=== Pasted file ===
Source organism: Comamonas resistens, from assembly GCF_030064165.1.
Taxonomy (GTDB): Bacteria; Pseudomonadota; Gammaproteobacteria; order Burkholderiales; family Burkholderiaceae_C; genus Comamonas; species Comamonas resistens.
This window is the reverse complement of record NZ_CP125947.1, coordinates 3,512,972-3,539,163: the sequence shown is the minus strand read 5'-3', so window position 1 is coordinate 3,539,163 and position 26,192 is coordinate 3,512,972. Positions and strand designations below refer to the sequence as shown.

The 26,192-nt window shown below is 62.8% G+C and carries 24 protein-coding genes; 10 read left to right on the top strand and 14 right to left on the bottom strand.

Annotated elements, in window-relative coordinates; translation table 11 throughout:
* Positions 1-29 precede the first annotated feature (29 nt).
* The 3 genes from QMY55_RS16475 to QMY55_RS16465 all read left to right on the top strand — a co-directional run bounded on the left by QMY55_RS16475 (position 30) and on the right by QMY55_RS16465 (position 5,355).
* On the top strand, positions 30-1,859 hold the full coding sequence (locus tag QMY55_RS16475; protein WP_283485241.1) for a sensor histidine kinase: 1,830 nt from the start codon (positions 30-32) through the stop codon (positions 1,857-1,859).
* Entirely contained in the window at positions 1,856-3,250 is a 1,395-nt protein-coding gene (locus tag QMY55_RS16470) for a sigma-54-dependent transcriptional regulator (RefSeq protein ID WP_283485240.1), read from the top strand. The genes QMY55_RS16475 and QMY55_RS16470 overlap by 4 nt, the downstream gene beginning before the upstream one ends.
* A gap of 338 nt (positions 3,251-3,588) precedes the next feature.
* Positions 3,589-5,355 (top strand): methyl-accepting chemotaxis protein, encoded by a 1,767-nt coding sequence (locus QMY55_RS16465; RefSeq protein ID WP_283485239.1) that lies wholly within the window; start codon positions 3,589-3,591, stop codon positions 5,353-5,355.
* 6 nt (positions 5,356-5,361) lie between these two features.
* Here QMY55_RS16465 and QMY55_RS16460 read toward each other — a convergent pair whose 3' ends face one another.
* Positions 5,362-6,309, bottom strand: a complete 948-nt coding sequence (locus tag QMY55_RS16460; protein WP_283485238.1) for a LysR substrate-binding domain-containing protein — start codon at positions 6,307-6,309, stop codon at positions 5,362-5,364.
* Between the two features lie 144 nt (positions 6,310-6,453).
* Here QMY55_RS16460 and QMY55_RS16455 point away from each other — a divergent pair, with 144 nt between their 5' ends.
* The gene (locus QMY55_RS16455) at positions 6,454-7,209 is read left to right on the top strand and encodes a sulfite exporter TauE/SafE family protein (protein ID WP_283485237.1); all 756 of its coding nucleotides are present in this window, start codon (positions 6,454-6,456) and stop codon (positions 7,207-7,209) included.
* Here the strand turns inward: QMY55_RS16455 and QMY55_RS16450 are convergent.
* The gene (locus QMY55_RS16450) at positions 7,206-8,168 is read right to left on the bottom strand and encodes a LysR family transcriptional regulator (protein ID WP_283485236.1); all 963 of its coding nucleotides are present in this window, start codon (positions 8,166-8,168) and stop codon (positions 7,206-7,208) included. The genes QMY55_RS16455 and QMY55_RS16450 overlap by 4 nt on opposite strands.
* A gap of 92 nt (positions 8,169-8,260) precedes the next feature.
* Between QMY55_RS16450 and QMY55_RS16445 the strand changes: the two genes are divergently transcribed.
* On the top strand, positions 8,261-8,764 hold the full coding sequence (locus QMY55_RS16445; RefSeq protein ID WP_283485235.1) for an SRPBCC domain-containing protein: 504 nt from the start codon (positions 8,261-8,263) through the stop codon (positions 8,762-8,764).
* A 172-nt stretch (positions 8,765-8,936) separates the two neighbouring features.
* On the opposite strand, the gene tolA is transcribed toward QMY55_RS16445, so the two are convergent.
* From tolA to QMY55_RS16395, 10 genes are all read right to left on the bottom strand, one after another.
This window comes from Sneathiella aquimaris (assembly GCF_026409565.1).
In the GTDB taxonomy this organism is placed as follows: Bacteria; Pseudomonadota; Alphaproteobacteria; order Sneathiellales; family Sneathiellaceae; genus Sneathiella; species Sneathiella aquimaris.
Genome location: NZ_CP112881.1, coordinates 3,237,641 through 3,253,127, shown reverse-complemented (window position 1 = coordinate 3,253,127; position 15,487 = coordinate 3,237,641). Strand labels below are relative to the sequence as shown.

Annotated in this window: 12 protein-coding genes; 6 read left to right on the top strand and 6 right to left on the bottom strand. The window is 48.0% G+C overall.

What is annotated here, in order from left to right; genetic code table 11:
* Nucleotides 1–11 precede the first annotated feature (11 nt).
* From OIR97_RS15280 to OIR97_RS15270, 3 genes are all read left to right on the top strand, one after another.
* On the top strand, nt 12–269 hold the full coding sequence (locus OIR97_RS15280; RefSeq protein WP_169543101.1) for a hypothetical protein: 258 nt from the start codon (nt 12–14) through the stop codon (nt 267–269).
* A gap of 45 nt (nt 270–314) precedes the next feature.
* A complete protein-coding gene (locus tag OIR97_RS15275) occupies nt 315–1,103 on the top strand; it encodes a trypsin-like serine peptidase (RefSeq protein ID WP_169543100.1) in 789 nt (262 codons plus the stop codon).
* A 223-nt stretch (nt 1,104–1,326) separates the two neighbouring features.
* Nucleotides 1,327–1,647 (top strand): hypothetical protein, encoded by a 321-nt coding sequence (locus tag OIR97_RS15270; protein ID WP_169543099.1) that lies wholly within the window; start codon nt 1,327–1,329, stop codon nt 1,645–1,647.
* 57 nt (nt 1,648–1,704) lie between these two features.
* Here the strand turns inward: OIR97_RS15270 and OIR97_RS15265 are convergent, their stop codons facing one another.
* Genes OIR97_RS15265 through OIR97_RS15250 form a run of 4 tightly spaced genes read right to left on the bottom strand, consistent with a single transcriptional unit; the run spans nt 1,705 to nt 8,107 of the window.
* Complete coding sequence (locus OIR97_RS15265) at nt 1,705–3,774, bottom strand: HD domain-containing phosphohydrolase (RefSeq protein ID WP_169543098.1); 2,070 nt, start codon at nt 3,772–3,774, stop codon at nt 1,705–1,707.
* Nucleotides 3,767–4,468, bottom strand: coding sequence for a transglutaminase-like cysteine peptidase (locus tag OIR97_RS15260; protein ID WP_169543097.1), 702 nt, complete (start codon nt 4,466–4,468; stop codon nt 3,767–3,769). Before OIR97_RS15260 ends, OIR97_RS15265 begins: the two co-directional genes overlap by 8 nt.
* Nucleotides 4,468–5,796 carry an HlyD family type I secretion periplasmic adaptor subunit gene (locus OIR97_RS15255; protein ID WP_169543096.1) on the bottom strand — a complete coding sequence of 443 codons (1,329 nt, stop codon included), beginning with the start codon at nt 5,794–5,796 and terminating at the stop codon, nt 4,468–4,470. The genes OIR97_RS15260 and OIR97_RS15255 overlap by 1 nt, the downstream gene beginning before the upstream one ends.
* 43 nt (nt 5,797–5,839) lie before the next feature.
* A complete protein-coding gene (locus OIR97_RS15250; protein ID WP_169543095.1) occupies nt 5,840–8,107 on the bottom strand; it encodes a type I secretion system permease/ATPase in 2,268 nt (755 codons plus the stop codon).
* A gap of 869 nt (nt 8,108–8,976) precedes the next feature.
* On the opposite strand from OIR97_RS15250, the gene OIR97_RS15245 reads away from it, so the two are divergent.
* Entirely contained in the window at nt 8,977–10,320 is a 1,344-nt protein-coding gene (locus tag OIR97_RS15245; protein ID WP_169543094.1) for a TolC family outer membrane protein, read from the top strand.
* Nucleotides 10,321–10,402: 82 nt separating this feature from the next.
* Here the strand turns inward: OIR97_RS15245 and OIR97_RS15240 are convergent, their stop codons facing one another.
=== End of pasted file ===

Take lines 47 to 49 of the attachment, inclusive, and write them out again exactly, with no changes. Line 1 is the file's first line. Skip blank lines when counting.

* On the opposite strand from OIR97_RS15250, the gene OIR97_RS15245 reads away from it, so the two are divergent.
* Entirely contained in the window at nt 8,977–10,320 is a 1,344-nt protein-coding gene (locus tag OIR97_RS15245; protein ID WP_169543094.1) for a TolC family outer membrane protein, read from the top strand.
* Nucleotides 10,321–10,402: 82 nt separating this feature from the next.